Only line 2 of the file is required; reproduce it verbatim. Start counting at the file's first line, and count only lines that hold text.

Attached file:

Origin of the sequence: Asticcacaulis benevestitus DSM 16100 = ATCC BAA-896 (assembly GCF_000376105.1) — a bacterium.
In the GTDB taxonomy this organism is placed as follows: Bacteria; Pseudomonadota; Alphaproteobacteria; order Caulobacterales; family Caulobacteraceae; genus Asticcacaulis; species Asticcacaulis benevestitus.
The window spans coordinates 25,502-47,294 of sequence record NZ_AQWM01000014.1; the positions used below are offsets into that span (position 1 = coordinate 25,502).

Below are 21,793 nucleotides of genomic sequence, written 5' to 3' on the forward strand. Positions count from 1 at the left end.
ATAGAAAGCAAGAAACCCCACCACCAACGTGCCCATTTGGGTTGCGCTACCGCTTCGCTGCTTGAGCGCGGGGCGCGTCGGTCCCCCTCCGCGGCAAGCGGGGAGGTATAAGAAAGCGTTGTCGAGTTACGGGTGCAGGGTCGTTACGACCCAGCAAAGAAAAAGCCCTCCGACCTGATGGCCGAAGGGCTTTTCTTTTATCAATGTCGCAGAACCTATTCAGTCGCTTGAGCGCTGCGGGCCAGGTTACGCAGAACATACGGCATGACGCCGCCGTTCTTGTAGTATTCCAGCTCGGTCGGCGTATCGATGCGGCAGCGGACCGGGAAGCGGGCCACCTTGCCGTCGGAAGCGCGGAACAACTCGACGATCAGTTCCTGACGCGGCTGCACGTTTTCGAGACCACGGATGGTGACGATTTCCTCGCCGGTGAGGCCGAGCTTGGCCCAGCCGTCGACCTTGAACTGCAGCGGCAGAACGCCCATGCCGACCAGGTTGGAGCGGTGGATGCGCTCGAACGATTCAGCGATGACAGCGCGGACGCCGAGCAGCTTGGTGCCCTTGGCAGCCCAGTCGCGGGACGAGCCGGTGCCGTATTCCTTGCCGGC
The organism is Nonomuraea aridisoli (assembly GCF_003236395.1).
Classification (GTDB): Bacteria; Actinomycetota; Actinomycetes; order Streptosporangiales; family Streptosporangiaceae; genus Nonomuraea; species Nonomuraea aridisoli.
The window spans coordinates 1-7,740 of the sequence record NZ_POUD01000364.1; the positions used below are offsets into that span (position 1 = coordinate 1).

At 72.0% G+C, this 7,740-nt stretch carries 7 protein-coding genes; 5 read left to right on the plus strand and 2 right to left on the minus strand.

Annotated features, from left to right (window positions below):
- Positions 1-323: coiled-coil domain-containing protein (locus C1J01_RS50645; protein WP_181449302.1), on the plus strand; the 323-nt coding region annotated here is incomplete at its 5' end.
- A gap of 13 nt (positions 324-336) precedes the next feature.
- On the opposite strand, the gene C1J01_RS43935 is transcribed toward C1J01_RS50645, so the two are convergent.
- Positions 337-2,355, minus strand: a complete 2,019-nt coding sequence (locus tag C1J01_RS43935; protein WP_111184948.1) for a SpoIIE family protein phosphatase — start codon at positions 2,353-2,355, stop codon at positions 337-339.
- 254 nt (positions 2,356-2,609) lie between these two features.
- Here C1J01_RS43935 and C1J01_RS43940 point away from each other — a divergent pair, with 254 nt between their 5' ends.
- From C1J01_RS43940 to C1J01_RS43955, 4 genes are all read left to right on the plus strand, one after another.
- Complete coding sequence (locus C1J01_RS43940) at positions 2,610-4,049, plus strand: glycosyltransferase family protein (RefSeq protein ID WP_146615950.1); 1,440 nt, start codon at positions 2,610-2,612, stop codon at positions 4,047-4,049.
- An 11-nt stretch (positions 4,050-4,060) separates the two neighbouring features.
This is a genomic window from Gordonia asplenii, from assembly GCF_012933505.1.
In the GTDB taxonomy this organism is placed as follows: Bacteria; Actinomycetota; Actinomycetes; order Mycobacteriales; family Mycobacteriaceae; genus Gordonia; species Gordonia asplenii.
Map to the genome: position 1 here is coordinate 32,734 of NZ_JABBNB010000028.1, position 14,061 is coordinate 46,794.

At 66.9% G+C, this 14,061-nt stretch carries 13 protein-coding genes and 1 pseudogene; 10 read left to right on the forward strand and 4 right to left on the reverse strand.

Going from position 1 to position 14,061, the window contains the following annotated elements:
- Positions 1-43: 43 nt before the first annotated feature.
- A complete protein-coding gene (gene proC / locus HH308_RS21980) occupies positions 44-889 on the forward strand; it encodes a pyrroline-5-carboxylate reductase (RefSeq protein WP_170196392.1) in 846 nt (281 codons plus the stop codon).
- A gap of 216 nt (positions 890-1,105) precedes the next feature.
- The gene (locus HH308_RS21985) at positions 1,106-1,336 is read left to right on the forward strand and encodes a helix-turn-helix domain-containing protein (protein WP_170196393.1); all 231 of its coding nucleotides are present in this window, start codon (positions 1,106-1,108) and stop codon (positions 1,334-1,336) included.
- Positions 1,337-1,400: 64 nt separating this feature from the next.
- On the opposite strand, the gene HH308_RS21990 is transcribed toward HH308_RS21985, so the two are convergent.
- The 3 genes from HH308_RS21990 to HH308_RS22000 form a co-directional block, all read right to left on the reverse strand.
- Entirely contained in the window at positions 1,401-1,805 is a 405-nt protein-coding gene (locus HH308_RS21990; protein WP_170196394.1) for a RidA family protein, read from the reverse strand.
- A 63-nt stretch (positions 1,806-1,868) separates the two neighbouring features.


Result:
In the GTDB taxonomy this organism is placed as follows: Bacteria; Pseudomonadota; Alphaproteobacteria; order Caulobacterales; family Caulobacteraceae; genus Asticcacaulis; species Asticcacaulis benevestitus.